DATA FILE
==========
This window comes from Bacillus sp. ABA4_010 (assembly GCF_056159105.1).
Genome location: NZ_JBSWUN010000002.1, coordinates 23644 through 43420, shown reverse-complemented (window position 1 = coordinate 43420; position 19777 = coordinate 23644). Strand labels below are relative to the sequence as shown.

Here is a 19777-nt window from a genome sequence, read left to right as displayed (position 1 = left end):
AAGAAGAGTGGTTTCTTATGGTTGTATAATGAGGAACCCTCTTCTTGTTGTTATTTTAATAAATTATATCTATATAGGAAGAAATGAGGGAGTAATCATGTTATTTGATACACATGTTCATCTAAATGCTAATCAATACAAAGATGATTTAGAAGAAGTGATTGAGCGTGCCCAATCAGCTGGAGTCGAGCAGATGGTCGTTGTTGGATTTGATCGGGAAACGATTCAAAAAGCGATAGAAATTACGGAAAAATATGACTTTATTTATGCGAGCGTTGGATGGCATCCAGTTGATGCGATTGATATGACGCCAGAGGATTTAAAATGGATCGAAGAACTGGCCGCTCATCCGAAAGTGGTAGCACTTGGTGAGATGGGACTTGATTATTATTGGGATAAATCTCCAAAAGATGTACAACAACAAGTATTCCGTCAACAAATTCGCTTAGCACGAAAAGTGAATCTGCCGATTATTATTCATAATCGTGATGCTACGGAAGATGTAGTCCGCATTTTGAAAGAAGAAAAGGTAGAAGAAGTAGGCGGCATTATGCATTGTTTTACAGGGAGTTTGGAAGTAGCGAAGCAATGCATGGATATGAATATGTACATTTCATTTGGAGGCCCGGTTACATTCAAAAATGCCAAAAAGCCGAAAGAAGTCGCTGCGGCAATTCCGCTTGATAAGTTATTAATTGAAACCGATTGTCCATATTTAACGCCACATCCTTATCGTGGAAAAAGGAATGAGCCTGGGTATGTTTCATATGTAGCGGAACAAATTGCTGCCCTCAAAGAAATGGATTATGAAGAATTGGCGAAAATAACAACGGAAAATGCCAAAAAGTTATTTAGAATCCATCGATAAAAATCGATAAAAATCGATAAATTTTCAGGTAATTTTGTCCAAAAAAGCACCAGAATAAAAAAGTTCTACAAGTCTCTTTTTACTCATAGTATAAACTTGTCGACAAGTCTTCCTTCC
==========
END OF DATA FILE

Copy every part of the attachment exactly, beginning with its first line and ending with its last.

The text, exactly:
This window comes from Bacillus sp. ABA4_010 (assembly GCF_056159105.1).
Genome location: NZ_JBSWUN010000002.1, coordinates 23644 through 43420, shown reverse-complemented (window position 1 = coordinate 43420; position 19777 = coordinate 23644). Strand labels below are relative to the sequence as shown.

Here is a 19777-nt window from a genome sequence, read left to right as displayed (position 1 = left end):
AAGAAGAGTGGTTTCTTATGGTTGTATAATGAGGAACCCTCTTCTTGTTGTTATTTTAATAAATTATATCTATATAGGAAGAAATGAGGGAGTAATCATGTTATTTGATACACATGTTCATCTAAATGCTAATCAATACAAAGATGATTTAGAAGAAGTGATTGAGCGTGCCCAATCAGCTGGAGTCGAGCAGATGGTCGTTGTTGGATTTGATCGGGAAACGATTCAAAAAGCGATAGAAATTACGGAAAAATATGACTTTATTTATGCGAGCGTTGGATGGCATCCAGTTGATGCGATTGATATGACGCCAGAGGATTTAAAATGGATCGAAGAACTGGCCGCTCATCCGAAAGTGGTAGCACTTGGTGAGATGGGACTTGATTATTATTGGGATAAATCTCCAAAAGATGTACAACAACAAGTATTCCGTCAACAAATTCGCTTAGCACGAAAAGTGAATCTGCCGATTATTATTCATAATCGTGATGCTACGGAAGATGTAGTCCGCATTTTGAAAGAAGAAAAGGTAGAAGAAGTAGGCGGCATTATGCATTGTTTTACAGGGAGTTTGGAAGTAGCGAAGCAATGCATGGATATGAATATGTACATTTCATTTGGAGGCCCGGTTACATTCAAAAATGCCAAAAAGCCGAAAGAAGTCGCTGCGGCAATTCCGCTTGATAAGTTATTAATTGAAACCGATTGTCCATATTTAACGCCACATCCTTATCGTGGAAAAAGGAATGAGCCTGGGTATGTTTCATATGTAGCGGAACAAATTGCTGCCCTCAAAGAAATGGATTATGAAGAATTGGCGAAAATAACAACGGAAAATGCCAAAAAGTTATTTAGAATCCATCGATAAAAATCGATAAAAATCGATAAATTTTCAGGTAATTTTGTCCAAAAAAGCACCAGAATAAAAAAGTTCTACAAGTCTCTTTTTACTCATAGTATAAACTTGTCGACAAGTCTTCCTTCC